International Centre for Settlement of Investment Disputes (ICSID)

ICSID, established in 1966 by the Convention on the Settlement of Investment Disputes between States and Nationals of Other States 1965, is the main institution devoted to settlement of international investment disputes. The ICSID Convention is specifically designed for the settlement of investment disputes between host states and foreign investors.1 ICSID is also available for state-state disputes under investment treaties and free trade agreements.2 Bangladesh became party to the Convention in 1980. The country has also concluded numerous bilateral investment treaties (BITs), which accept the jurisdiction of ICSID on investment disputes arising from those treaties. Bangladesh has so far engaged with ICSID in the following four investment disputes, three of which involved petroleum contracts while the other was on a gas pipeline construction project. Due to the involvement of significant investment and state entities, most disputes arising out of petroleum agreements partake of the nature of investment dispute rather than a purely commercial one. Therefore, many petroleum disputes are resolved by investment arbitration under bilateral investment treaties. The ICSID is the most used forum for settlement of such investment disputes. The four ICSID cases involving Bangladesh are discussed below.

Chevron Bangladesh Blocks Twelve, Thirteen and Fourteen Ltd. v. Bangladesh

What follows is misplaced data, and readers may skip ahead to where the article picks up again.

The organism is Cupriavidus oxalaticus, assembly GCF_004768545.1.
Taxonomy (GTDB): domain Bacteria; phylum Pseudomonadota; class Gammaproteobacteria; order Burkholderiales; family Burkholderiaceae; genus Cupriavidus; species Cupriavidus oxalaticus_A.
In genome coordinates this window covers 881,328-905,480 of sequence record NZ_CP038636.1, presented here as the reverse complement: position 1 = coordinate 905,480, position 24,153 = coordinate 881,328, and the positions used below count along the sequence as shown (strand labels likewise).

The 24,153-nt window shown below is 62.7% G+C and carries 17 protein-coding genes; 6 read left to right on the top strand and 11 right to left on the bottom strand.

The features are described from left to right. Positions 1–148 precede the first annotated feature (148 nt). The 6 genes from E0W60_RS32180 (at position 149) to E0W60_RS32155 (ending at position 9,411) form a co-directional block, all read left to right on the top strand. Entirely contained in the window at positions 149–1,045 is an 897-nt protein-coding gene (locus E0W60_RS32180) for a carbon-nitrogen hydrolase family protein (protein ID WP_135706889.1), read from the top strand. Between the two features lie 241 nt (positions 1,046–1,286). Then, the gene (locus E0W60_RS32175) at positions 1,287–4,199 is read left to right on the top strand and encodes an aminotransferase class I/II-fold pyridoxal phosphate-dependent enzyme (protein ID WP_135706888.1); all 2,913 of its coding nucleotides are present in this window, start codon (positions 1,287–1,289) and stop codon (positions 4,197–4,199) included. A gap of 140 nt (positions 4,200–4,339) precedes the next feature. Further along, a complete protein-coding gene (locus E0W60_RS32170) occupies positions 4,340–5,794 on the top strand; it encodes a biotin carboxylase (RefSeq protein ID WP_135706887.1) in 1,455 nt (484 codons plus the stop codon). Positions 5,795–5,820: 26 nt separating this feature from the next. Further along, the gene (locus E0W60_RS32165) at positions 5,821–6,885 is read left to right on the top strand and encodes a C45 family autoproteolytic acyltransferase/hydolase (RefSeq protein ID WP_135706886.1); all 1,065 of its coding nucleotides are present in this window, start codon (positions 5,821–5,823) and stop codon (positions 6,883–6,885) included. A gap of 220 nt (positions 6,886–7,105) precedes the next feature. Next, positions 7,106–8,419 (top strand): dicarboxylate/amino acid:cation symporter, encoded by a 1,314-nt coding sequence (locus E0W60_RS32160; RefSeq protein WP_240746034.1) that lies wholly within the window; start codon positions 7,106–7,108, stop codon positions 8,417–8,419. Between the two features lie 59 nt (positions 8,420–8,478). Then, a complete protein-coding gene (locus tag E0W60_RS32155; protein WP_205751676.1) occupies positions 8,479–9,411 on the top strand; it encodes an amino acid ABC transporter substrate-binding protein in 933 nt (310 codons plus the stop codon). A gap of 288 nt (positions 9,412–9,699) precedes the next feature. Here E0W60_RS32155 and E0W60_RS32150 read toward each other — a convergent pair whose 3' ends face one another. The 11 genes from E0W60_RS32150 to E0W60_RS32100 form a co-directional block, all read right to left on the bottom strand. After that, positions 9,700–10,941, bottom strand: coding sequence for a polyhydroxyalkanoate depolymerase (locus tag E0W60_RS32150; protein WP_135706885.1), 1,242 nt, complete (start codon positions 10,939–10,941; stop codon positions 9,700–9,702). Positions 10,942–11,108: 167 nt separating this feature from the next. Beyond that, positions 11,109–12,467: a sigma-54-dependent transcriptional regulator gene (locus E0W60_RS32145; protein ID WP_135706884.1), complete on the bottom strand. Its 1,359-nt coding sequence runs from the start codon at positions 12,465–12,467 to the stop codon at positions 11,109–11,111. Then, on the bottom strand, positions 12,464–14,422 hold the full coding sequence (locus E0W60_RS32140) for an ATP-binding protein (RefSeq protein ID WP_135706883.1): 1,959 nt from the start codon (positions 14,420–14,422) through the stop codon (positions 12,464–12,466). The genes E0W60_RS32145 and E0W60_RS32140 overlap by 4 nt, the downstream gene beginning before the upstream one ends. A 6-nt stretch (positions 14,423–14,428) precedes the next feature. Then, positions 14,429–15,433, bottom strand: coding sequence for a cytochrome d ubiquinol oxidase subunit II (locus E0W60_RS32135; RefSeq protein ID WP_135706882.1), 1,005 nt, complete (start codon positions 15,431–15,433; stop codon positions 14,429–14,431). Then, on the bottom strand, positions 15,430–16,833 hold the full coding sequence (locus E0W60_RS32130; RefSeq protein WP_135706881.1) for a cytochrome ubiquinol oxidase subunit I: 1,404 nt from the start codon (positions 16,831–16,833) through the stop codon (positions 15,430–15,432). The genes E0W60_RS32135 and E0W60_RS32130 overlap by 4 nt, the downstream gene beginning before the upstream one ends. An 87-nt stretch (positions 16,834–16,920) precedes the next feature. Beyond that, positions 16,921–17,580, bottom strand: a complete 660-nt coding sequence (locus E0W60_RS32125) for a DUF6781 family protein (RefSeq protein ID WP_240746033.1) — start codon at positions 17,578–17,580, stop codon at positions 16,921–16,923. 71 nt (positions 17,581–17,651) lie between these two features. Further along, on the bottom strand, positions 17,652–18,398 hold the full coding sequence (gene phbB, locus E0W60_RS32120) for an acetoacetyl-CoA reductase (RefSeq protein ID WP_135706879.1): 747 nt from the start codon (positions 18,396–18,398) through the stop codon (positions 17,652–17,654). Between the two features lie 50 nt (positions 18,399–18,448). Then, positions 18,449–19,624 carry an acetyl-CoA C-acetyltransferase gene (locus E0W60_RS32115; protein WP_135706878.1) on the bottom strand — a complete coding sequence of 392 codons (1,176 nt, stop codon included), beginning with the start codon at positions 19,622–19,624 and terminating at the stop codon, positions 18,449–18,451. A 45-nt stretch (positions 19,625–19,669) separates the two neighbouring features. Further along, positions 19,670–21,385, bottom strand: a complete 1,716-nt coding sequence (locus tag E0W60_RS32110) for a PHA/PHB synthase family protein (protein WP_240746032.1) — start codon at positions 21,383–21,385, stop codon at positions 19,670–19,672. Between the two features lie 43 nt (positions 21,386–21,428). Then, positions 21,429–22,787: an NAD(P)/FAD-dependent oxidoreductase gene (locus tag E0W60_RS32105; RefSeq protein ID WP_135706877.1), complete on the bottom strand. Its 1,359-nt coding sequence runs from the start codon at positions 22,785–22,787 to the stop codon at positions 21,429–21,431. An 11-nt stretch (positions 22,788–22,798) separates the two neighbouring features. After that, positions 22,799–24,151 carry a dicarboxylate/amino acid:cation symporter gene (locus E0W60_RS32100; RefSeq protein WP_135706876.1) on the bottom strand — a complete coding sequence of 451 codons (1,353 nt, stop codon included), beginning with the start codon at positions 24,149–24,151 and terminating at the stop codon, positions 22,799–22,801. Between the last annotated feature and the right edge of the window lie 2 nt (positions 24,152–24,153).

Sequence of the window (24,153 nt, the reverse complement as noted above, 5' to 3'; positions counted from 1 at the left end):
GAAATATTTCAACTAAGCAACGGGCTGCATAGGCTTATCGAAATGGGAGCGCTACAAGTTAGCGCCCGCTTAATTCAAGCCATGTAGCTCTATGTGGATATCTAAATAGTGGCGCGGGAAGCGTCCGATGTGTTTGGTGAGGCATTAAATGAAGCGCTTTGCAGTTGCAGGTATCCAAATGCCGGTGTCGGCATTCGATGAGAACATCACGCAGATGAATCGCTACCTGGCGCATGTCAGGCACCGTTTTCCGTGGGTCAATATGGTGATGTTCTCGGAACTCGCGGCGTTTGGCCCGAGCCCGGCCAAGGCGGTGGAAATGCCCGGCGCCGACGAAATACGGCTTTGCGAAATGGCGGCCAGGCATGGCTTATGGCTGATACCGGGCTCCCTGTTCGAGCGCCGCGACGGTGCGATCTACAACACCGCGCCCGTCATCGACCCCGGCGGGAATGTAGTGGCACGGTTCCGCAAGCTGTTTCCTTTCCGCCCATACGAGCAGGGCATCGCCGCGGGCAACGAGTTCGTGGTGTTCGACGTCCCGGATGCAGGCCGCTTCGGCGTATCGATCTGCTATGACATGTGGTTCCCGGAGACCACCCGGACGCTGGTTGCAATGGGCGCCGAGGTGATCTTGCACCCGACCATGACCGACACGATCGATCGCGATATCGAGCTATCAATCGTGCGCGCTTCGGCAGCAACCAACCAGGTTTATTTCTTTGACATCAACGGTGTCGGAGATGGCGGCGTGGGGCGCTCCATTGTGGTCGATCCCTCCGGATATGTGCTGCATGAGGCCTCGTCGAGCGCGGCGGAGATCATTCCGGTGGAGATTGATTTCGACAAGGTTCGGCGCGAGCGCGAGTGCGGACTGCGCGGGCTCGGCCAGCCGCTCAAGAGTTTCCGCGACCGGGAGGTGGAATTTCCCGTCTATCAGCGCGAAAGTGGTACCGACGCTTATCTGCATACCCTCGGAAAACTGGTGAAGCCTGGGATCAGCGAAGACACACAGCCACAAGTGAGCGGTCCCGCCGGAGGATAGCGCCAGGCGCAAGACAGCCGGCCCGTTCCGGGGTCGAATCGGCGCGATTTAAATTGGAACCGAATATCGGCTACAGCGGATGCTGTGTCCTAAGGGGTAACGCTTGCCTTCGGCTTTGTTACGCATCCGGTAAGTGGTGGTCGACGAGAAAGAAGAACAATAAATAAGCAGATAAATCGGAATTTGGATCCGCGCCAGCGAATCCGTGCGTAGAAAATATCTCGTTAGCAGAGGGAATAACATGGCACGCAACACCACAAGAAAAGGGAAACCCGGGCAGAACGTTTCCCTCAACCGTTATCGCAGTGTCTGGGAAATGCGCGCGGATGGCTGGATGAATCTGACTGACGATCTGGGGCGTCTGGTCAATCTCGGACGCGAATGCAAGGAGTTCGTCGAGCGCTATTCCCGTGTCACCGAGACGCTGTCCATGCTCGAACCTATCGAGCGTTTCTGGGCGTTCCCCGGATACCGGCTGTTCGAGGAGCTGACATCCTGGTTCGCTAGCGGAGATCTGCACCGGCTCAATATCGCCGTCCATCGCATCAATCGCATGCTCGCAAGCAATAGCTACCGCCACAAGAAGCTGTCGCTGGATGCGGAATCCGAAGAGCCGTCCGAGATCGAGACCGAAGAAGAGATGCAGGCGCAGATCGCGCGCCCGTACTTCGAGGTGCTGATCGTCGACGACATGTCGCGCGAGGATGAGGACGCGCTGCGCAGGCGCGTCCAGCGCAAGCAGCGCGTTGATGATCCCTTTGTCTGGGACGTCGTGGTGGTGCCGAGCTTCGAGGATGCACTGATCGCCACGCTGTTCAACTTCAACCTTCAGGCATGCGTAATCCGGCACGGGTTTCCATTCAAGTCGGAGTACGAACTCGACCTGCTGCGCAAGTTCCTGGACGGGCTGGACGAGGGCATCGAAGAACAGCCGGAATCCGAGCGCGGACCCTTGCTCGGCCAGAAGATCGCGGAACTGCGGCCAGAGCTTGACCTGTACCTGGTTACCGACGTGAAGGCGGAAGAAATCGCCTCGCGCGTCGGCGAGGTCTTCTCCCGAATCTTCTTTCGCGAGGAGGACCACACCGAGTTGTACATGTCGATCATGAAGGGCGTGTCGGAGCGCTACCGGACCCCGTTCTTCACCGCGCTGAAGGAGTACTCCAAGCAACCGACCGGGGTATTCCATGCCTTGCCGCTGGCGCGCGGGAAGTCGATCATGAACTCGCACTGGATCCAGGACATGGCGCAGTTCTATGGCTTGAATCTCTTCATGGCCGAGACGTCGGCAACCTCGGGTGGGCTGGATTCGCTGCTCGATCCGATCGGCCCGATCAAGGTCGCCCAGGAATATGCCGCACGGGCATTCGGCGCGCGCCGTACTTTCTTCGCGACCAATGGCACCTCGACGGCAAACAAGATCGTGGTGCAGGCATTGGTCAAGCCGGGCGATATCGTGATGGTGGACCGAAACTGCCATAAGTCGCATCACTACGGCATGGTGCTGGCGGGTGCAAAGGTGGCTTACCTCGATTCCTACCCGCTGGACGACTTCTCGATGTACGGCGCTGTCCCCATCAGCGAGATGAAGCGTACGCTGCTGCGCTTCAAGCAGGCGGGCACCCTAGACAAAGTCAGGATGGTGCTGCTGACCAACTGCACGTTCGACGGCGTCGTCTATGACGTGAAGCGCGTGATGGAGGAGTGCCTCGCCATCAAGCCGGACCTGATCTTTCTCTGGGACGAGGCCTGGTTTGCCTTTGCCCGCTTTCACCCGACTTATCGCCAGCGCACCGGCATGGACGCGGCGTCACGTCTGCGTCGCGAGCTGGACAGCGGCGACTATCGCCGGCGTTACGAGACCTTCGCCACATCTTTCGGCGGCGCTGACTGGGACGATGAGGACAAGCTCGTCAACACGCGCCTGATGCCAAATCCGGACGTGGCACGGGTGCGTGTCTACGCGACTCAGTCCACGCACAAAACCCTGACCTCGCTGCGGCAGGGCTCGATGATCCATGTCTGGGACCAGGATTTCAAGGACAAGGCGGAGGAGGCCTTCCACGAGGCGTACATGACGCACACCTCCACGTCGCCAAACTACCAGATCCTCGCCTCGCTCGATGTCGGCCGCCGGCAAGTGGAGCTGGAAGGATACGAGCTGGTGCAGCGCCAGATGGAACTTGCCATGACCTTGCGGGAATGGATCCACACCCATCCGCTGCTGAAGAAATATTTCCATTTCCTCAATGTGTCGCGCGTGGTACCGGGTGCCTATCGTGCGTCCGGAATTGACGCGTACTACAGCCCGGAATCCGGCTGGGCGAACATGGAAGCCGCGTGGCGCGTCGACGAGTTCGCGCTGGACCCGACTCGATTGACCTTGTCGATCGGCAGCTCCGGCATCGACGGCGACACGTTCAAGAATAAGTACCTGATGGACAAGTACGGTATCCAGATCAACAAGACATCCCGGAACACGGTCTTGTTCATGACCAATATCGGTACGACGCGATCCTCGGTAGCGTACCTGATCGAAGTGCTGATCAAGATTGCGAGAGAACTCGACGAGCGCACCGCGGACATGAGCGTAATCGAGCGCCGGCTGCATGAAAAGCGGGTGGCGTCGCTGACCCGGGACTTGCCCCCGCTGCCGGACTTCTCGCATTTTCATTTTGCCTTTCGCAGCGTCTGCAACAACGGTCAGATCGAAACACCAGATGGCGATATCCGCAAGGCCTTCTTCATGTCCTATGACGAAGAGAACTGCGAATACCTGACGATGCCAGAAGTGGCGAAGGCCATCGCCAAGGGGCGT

This dispute arose when Petrobangla, the state-owned oil and gas corporation of Bangladesh, imposed a wheeling charge on Chevron, an international oil company operating in Bangladesh. The wheeling charge amounted to 4 percent of Petrobangla’s payment to Chevron for the purchase of natural gas from the Jalalabad, Bibiyana, and Moulavibazar gas fields operated by Chevron. This charge was imposed as Chevron used Petrobangla’s pipelines to transmit gas from the gas fields under their control into the state-owned national gas network. It was argued by Petrobangla that the Production Sharing Contract and the Gas Purchase Sales Agreement (GPSA) with Chevron stipulated that the company is required to pay the wheeling or transmission charge for supplying gas to the domestic market. However, in 2006, Chevron made a claim of USD 240 million against the government of Bangladesh before the ICSID arguing that the deductions, which had been made by Petrobangla, were only applicable to the sale of the gas to third parties. The three-member tribunal of the ICSID, in its award, unanimously rejected Chevron’s claim “on the merits” and held that the contract between Petrobangla and Chevron allowed these deductions. The ICSID ruling also cleared the way to continue deduction of wheeling charges at 4 percent from Chevron’s future gas supply. This decision is a good example of how developing countries like Bangladesh can efficiently use international judicial forums to safeguard their economic interests; it is also a useful reminder that multinational corporations should operate within the bounds set by contractual obligations.

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